‘Surele’ by Benzion Witler
Winding down a week of doing an intensive yiddish course. This has been in my head for days.
‘Tanto Mar’ by Chico Buarque
Buarque’s letter to Portugal after the Carnation Revolution. #tropicalia
Lusotropicalismo was a concept developed by Brazilian sociologist Gilberto Freyre; its main idea is that Portuguese colonisation differed from that of other European powers, due to Portugal - a country which had been colonised itself many times over, and which had longer and more direct contact with peoples outside of the European sphere than the other colonial powers - holding a spirit which discouraged racism and promoted miscegenation.
One can argue that there are factors that made Portugal a less horrible colonialist power than, say, Belgium (almost the Godwin’s Law of colonialism by now); personally I’d say there’s still a lot of work to be done regarding the fact that colonialisation is in itself criminal, and the practices associated with it (first and foremost slavery, which Portugal indulged in as much as the other powers) evil before we start quibbling over who is the least horrible perp. What cannot be denied, however, is that Freyre’s theories were a godsend to the fascist government in Portugal.
During the 1950’s, Portugal was still clinging on to numerous colonies, including territories in India and South-East Asia as well as the African territories of Angola, Mozambique, Guinea-Bissau and Cape Verde. But with post-colonialism in full swing, and mounting international opposition to Portugal’s role in these countries, a little rebranding was in order: of course Portugal doesn’t own colonies, the dictator Salazar and his cronies would explain - people in Guinea or East Timor were just as Portuguese as the loyal farmer from Minho or the Lisbon socialite sipping his coffee. Racism, exploitation, those were the tools of other peoples - Portugal, as lusotropicalismo had proven, had brought nothing but peace and prosperity to its territories.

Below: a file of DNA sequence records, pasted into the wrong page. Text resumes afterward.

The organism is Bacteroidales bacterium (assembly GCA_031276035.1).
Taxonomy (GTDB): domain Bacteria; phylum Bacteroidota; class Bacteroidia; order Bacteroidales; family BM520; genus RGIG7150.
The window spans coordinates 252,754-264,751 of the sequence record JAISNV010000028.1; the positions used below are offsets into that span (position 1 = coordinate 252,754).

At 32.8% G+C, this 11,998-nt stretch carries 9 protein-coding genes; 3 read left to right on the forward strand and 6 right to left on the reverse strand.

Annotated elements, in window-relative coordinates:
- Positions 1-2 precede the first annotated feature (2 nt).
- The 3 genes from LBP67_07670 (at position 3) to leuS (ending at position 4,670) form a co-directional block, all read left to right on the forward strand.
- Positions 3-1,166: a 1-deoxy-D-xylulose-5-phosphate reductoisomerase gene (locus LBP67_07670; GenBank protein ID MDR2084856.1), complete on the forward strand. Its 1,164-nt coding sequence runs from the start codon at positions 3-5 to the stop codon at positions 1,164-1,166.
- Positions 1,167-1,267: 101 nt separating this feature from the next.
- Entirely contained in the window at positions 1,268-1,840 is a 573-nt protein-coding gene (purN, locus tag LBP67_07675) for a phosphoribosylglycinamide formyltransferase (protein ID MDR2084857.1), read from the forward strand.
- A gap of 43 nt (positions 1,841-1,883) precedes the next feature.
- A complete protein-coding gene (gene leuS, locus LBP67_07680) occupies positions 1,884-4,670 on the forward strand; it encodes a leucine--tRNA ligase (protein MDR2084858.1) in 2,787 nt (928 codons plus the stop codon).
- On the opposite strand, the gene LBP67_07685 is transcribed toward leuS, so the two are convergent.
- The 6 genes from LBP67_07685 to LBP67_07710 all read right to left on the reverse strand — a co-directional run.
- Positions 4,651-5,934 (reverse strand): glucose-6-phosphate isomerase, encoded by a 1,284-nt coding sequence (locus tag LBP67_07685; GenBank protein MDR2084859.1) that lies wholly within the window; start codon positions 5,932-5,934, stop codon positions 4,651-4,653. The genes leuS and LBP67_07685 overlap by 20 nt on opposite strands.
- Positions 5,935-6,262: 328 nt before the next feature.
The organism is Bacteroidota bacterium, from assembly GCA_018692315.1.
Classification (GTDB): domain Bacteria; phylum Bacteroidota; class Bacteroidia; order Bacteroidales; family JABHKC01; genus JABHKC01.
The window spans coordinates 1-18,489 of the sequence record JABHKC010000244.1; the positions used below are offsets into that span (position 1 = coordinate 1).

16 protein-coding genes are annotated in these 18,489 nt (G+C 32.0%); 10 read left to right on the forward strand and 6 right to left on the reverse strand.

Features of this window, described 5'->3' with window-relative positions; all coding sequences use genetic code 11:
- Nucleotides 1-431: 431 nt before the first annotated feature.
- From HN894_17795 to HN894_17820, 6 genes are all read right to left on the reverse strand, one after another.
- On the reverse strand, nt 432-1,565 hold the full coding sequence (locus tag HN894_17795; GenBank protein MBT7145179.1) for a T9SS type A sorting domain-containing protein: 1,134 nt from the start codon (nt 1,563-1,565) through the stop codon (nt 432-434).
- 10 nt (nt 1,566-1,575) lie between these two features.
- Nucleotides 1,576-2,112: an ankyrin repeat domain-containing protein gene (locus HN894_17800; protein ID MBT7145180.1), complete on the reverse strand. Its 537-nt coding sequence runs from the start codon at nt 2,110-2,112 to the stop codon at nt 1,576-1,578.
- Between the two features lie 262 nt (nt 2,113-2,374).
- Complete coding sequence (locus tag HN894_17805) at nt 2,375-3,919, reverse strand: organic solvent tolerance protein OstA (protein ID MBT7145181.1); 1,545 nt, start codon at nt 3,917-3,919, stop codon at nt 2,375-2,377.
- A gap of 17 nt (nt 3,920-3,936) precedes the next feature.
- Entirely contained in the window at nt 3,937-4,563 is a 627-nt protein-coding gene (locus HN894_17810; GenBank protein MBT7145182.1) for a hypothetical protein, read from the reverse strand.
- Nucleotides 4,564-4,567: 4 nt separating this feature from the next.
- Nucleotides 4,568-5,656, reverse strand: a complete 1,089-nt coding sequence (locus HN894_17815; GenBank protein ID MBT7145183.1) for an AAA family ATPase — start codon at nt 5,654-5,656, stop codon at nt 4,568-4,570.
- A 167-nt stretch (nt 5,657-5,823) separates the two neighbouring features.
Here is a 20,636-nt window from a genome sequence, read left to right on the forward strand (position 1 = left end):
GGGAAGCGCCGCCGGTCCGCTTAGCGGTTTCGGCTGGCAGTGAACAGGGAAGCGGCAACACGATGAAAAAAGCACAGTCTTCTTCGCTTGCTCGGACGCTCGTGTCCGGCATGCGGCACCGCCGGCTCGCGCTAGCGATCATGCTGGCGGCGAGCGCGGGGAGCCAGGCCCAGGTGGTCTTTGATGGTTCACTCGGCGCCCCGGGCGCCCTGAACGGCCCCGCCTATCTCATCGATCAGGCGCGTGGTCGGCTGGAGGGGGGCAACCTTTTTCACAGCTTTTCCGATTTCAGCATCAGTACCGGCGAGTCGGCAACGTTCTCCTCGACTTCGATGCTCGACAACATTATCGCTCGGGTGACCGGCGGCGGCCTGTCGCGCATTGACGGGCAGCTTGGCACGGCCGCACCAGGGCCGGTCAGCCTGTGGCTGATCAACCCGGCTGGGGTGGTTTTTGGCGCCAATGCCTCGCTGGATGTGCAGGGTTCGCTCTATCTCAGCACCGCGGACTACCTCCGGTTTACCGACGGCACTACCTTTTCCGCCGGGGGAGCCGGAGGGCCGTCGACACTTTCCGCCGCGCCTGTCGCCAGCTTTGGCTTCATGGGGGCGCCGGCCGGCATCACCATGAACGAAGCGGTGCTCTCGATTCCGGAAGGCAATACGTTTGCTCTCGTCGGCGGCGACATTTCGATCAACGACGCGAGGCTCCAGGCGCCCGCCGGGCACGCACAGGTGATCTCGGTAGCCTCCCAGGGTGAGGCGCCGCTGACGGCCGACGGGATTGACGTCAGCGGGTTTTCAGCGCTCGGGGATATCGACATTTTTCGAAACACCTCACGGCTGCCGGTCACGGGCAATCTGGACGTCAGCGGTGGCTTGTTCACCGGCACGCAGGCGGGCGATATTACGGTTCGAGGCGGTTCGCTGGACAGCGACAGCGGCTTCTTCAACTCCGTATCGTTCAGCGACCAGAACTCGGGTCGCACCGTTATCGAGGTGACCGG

This move was essentially cosmetic, but it had real consequences: racial discrimination in the colonies had to be restructured into a more complex sort of cultural bigotry, where now a black man could certainly move up in life (not all the way to the top, of course, but certainly into the upper middle classes), as long as he spoke Portuguese, had sufficient academic qualifications, did not dress like a “native” or speak any native African languages and, very importantly, did not associate with anyone who did. Thus the colonies did slowly morph into something slightly more integrated than most other European powers can lay claim to - at the expense of the total erasure of African culture.
There is a lot of lusotropicalismo in the narrator of “Fado Tropical”, one of the most famous songs by Chico Buarque, one of Brazil’s most recknowned musical performers. It originally hails from the soundtrack to a play called Calabar: O Elogio Da Traição, written by Ruy Guerra, a poet from Mozambique, and which deals with the 17th century invasion of Brazil by forces coming from the Netherlands. Sadly I’ve never read the play, but this, I think, puts me on equal ground with most of the song’s admirers.